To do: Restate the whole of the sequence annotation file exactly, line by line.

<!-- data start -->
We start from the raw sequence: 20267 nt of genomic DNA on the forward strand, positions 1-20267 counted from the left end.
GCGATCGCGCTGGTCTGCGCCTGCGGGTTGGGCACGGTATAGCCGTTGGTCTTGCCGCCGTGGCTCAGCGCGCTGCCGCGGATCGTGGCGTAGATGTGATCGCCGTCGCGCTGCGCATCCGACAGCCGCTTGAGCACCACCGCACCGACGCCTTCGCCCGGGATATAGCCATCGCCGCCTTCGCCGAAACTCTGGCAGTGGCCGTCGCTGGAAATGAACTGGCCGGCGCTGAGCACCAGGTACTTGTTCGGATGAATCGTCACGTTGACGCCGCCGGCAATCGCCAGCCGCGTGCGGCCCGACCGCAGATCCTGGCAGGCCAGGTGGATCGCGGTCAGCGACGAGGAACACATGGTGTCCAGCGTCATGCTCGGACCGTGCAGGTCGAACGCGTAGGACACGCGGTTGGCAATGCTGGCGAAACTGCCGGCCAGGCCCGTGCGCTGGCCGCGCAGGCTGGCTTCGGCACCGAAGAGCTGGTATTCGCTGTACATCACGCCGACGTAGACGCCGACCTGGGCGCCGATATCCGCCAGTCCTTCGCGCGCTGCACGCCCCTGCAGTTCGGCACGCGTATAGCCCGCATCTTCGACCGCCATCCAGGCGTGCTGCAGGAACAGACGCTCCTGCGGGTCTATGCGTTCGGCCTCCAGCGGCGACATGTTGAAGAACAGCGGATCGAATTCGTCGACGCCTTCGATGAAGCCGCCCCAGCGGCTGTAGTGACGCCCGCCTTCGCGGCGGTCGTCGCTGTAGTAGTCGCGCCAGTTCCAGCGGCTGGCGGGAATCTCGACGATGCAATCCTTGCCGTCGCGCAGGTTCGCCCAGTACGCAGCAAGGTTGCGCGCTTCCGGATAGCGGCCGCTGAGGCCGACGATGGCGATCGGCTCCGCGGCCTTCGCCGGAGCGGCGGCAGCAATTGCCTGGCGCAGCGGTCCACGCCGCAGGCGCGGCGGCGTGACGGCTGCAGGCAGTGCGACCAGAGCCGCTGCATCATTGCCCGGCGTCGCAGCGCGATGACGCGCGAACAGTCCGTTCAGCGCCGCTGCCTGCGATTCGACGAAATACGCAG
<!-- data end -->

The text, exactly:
We start from the raw sequence: 20267 nt of genomic DNA on the forward strand, positions 1-20267 counted from the left end.
GCGATCGCGCTGGTCTGCGCCTGCGGGTTGGGCACGGTATAGCCGTTGGTCTTGCCGCCGTGGCTCAGCGCGCTGCCGCGGATCGTGGCGTAGATGTGATCGCCGTCGCGCTGCGCATCCGACAGCCGCTTGAGCACCACCGCACCGACGCCTTCGCCCGGGATATAGCCATCGCCGCCTTCGCCGAAACTCTGGCAGTGGCCGTCGCTGGAAATGAACTGGCCGGCGCTGAGCACCAGGTACTTGTTCGGATGAATCGTCACGTTGACGCCGCCGGCAATCGCCAGCCGCGTGCGGCCCGACCGCAGATCCTGGCAGGCCAGGTGGATCGCGGTCAGCGACGAGGAACACATGGTGTCCAGCGTCATGCTCGGACCGTGCAGGTCGAACGCGTAGGACACGCGGTTGGCAATGCTGGCGAAACTGCCGGCCAGGCCCGTGCGCTGGCCGCGCAGGCTGGCTTCGGCACCGAAGAGCTGGTATTCGCTGTACATCACGCCGACGTAGACGCCGACCTGGGCGCCGATATCCGCCAGTCCTTCGCGCGCTGCACGCCCCTGCAGTTCGGCACGCGTATAGCCCGCATCTTCGACCGCCATCCAGGCGTGCTGCAGGAACAGACGCTCCTGCGGGTCTATGCGTTCGGCCTCCAGCGGCGACATGTTGAAGAACAGCGGATCGAATTCGTCGACGCCTTCGATGAAGCCGCCCCAGCGGCTGTAGTGACGCCCGCCTTCGCGGCGGTCGTCGCTGTAGTAGTCGCGCCAGTTCCAGCGGCTGGCGGGAATCTCGACGATGCAATCCTTGCCGTCGCGCAGGTTCGCCCAGTACGCAGCAAGGTTGCGCGCTTCCGGATAGCGGCCGCTGAGGCCGACGATGGCGATCGGCTCCGCGGCCTTCGCCGGAGCGGCGGCAGCAATTGCCTGGCGCAGCGGTCCACGCCGCAGGCGCGGCGGCGTGACGGCTGCAGGCAGTGCGACCAGAGCCGCTGCATCATTGCCCGGCGTCGCAGCGCGATGACGCGCGAACAGTCCGTTCAGCGCCGCTGCCTGCGATTCGACGAAATACGCAG